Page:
The ending is vague. Ethan’s fate is implied, but the reader is left guessing. Did he take the final step, or didn’t he? I cannot be more specific without spoiling this novel for a potential reader.

As with all Steinbeck’s novels, the characters are well developed, realistic and refreshing, with a depth and diversity of personalities. He avoids long descriptive passages of scenery and setting, yet there is enough to enter the novel and observe America at the beginning of the 1960s alongside the novel’s characters.

While the brilliance of this novelist (who is better known for other works such as The Grapes of Wrath, Of Mice and Men, In Dubious Battle) shines through, it is an engaging departure from his earlier themes. It is one that will make you ponder the worth and effort of a moral path.
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The arsonist : a mind on fire / Chloe Hooper.
Author: Hooper, Chloe, 1973-, author.
Publisher: Camberwell, Vic Hamish Hamilton Australia 2018. -- [Melbourne, Victoria] : Penguin Random House Australia, 2018. -- ©2018
Review by: louc  on: 14/07/2020 10:47:18 AM
Member Rating:
There were over 400 separate fires in Victoria on Black Saturday 2009, killing 173, 11 of which died in the Latrobe Valley. This is the story of the extensive investigation into the lighting of the 2 fires near Churchill Latrobe Valley. This investigation culminated in the charging and committal of Brendan Sokaluk, aged 42, with arson. The legal contest pitted the story of Sokaluk as a fiend against that of a simpleton and all of this against the back-dop of community outrage and personal grief. The Arsonist switches point of view between the police prosecutors and defence lawyers. It is set at the pace of a thriller which I found really easy to read and kept me wanting to know the conclusion to this little known tragic chapter of our history.
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Wolf of Wessex / Matthew Harffy.
Author: Harffy, Matthew, author.
Publisher: London : Head of Zeus, 2020. -- ©2019.
Review by: Loveday, Robert J. Mr.  on: 1/07/2020 9:06:58 AM
Member Rating:
No surprises here. This is standard historical fiction, mostly fiction in an historical setting. It is a straight-forward read, a simply told story flowing chronologically from event to event. For those who like this genre and style it is worth three stars. Don't expect a challenge or anything enigmatic or out-of-the box. If you want something more complex you would rate it less.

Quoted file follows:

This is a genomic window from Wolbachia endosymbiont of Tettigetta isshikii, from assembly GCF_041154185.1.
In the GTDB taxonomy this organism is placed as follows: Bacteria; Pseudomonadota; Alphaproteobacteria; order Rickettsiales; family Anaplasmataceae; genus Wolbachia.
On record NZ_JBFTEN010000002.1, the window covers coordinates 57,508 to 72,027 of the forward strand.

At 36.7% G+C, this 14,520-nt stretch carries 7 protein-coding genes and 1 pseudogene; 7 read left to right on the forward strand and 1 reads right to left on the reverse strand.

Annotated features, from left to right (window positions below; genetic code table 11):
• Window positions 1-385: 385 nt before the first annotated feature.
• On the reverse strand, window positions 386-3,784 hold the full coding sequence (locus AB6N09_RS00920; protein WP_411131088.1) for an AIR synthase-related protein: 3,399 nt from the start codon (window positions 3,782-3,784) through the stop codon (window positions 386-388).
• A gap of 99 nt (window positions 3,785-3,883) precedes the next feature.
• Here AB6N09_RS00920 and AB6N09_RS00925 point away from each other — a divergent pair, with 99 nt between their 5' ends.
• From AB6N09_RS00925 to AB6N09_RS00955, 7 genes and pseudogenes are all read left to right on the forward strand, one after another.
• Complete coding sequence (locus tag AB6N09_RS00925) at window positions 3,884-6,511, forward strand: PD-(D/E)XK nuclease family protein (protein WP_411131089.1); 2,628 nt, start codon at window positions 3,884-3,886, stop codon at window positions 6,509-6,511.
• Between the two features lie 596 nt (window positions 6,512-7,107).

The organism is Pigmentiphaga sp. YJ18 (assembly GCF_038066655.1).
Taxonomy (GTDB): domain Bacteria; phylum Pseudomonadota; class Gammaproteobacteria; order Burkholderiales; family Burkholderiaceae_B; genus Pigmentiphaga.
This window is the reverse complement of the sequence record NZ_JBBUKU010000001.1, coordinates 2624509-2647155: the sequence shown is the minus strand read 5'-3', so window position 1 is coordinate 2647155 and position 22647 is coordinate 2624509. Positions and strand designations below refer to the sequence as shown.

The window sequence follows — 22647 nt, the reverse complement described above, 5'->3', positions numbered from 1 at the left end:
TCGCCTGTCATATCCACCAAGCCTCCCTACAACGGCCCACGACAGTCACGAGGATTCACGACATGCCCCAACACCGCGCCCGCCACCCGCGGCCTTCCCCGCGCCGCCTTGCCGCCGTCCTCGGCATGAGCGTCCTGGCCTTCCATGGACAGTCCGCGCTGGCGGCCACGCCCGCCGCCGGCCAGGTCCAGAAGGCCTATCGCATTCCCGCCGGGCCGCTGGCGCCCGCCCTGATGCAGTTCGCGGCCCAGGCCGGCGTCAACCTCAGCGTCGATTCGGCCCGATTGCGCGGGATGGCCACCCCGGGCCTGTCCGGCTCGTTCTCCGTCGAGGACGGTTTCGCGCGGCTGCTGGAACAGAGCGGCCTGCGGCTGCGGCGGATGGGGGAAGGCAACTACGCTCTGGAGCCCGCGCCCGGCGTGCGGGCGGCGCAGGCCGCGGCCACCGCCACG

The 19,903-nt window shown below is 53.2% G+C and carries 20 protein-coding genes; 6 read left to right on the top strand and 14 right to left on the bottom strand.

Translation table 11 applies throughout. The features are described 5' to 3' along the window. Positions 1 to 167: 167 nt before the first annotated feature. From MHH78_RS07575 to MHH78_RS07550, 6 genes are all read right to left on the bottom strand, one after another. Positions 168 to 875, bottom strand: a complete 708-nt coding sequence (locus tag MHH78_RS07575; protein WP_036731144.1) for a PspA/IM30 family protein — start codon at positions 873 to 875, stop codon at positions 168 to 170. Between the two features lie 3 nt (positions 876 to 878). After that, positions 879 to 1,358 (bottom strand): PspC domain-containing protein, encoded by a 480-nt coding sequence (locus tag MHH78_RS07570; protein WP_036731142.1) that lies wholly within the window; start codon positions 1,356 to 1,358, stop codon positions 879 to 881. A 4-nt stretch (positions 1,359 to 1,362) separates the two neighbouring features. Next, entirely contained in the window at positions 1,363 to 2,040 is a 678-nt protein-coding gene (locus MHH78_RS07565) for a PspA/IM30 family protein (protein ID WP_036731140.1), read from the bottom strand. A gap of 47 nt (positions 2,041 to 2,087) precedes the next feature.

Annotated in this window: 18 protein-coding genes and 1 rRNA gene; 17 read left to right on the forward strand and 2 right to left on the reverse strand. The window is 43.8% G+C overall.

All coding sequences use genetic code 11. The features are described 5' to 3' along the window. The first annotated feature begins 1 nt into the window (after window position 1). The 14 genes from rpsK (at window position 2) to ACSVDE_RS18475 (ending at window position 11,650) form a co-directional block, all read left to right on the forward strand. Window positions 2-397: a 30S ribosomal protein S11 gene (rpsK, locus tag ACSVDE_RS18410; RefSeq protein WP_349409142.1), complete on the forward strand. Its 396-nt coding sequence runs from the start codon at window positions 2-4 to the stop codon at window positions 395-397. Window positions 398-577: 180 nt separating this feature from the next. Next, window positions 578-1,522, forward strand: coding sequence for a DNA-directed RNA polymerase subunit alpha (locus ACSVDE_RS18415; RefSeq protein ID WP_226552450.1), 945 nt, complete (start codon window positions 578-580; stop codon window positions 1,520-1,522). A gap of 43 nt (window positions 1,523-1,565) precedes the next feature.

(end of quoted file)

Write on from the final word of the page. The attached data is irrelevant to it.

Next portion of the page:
It pays to read the author's historical notes at the back of the book first. It tells of the historical events that inspired his fiction. In late Anglo-Saxon Britain, Wessex is the pre-eminent kingdom among the half-a-dozen-or-so kingdoms that comprise England today. In 838AD its king defeated a combined force of Danes and Cornish who had gathered in Cornwall to march on Wessex. The historical information is sparse. The big unanswered question is how the Wessex king had enough forewarning to gather his own forces in time. Harffy's novel is his hypothetical answer to this question. It involves intrigue and disloyalty and ruthless action by the traitors who try to undermine their king. The usual swashbuckling by his hero, an aging veteran warrior falsely accused of murder, some blood and guts, a bit of soul searching and some relationship issues - all standard stuff for this genre.

Harffy seems to have an abiding interest is Anglo-Saxon England. He has also written a seven-part series The Bernicia Chronicles set in the 7th century. He provides a reasonably convincing historical atmosphere and setting. His protagonist is predictable - brave skilled in the art of warfare, a good woodsman, principled and compassionate yet revelling in the spirit of battle. His female counterpart, and from his perspective somewhat reluctant companion, is also stereotypical - fragile, naive yet fast to learn and determined.

If you want an early medieval adventure with a touch of intrigue and action, try this novel. You can relax with it and imagine yourself wandering through the forests of Anglo-Saxon England with the characters.
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The grapes of wrath / John Steinbeck.
Author: Steinbeck, John, 1902-1968, author.
Publisher: London : Penguin Books Ltd, 2014. -- London : Penguin Books, 2014. -- ©1967
Review by: Loveday, Robert J. Mr.  on: 30/06/2020 1:29:39 PM
Member Rating:
This novel is seminal Steinbeck. John Steinbeck a Nobel laureate excelled in themes of dispossession oppression exploitation misfortune and destitution. This story has all in spades. Yet it is also inspiring in the resilience and naïve hopefulness of its characters.